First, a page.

The "Egmont" sounded warm ....  Fagen and the orchestra made the Franck an unusually engaging experience, sustaining momentum in tempos that threaten to plod and taking care to reveal Franck’s new wrinkles in repetitions and reappearances of the motifs around which this symphony is built. He also drew the fullest, warmest bass-string sound that the orchestra has produced since moving back into the Carpenter Theatre.

Clarke Bustard, November 14, 2009

Creating visual images in one's head can be a useful way of listening to symphonic music. But it would be best to halt the imagination somewhere around the middle of "Nanking! Nanking! A Threnody for Orchestra and Pipa."  ...... A threnody is an elegy or song for the dead. Sheng's notes on the piece say it is "not a recreation of the barbarity." Yet this work, composed in 2000, contains some of the most literal representations of violence ever to be heard from an orchestra. Under the baton of Arthur Fagen the Richmond Symphony performed this challenging work at Saturday's Masterworks concert with Yang Wei on pipa, a Chinese lute. Fagen and the Richmond Symphony deserve high marks for introducing this piece to Richmond. .... [in] Franck's Symphony in D minor ..... Fagen kept the tempos brisk and brought a full, balanced sound from the orchestra.The evening started with Beethoven's Egmont Overture, which Fagen also kept moving along.

Angela Lehman-Rios, Richmond Times-Dispatch, November 16, 2009

Orchester Musikkollegium Winterthur

Mendelssohn-Reflexe
Akustische Verbesserungen im Winterthurer Stadthaus – Uraufführung von Rolf Urs Ringger
Das Orchester Musikkollegium Winterthur unter der Leitung von Arthur Fagen verhalf Ringgers Werk zu einer gelungenen Uraufführung. Danach gab es mit dem Geiger Sergej Krylov ein schönes Miteinander in Mendelssohns Violinkonzert e-Moll op. 64. Zauberhafte Momente entstanden, Krylov agierte als Primus inter Pares, was die sinfonische Seite des Werks unterstreicht. Umwerfend seine Zugabe, der «Obsession» betitelte erste Satz aus der Sonate No. 2 für Violine solo von Eugène Ysaÿe. Dass der Dirigent Arthur Fagen gerne einen kernigen Klang und klare Konturen mag, zeigte er in der Sinfonie Nr. 4 A-Dur («Italienische») von Mendelssohn, für welche er die bläserbetonte Fassung von 1833/34 wählte.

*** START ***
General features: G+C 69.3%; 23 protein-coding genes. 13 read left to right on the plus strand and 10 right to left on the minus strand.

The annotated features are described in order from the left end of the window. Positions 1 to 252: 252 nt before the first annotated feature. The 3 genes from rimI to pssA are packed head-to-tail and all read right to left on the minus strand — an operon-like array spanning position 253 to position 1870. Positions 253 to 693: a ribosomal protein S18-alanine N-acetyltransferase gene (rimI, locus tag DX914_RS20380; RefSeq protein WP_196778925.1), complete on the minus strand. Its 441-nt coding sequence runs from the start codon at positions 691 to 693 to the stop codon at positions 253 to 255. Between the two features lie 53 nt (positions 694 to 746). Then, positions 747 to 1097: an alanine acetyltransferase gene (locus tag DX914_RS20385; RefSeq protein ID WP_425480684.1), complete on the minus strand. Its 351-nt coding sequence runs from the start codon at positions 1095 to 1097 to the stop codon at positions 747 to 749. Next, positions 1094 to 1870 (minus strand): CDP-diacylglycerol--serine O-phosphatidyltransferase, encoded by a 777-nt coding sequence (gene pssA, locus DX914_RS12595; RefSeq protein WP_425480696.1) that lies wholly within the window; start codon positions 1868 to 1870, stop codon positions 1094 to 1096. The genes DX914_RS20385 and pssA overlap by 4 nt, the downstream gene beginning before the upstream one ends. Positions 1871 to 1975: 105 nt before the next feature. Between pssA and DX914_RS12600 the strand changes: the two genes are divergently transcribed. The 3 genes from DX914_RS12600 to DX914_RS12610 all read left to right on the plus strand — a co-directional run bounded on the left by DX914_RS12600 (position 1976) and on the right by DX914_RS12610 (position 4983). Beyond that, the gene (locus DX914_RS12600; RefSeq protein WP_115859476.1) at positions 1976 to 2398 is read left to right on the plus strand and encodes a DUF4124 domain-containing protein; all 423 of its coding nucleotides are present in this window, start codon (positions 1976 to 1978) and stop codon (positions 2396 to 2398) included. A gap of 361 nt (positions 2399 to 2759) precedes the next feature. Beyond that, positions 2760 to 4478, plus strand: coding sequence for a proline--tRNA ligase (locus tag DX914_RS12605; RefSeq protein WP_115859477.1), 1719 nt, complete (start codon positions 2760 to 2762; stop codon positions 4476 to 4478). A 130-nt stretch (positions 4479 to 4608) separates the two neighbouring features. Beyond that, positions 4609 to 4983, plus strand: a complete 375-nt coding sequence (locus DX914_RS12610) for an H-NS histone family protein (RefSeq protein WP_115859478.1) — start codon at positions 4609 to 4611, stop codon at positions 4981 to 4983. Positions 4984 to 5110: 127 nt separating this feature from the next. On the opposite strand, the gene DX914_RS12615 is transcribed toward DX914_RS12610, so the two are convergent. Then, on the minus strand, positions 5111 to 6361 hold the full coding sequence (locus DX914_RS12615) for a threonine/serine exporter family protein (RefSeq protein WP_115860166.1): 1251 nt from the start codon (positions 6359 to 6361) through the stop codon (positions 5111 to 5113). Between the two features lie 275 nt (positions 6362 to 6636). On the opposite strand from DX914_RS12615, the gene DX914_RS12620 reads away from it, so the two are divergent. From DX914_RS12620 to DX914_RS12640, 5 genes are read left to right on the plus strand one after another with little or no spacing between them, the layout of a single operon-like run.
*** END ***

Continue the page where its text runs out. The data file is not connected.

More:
Alfred Zimmerlin, 23. Oktober 2009, Neue Zürcher Zeitung

Musik so fantasiereich wie Träume
….. Dank einem Grundpuls, den Ringger trotz allen figurativen und rhythmischen Varianten praktisch nie verlässt. Und an diesem Grundpuls hielt der Gastdirigent Arthur Fagen unbeirrbar fest, denn sonst hätte sich vielleicht die verwirkliche Fülle des Stoffes nicht in eine hörbare Ordnung bringen lassen. Das Musikkollegium war der zuverlässige Mitgestalter, der in allen zahlreichen - oft sehr kurzen - Soli wie in den reicheren Gruppierungen instrumental- und auch ensembletechnisch bestens mithielt.
Der russische Geiger Sergej Krylow stellte sich dann als akribisch detailbewusster Interpret des Mendelssohnkonzertes vor, das er bis an die extremen Grenzen der Schnelligkeit, Dynamik und Agogik führte, wobei ihm Dirigent Fagen und das Orchester mit beeindruckender Hellhörigkeit sekundierten. Mit der selten zu hörenden zweiten Fassung der «Italienischen» von  Mendelssohn krönten Dirigent und Orchester den Abend, etwas stürmisch in den Rahmensätzen, aber wirklich prachtliebend und dementsprechend so berauschend wie berührend in der blühenden Melodiosität der Mittelsätze.
Rita Wolfensberger, Der Landbote, October 23, 2009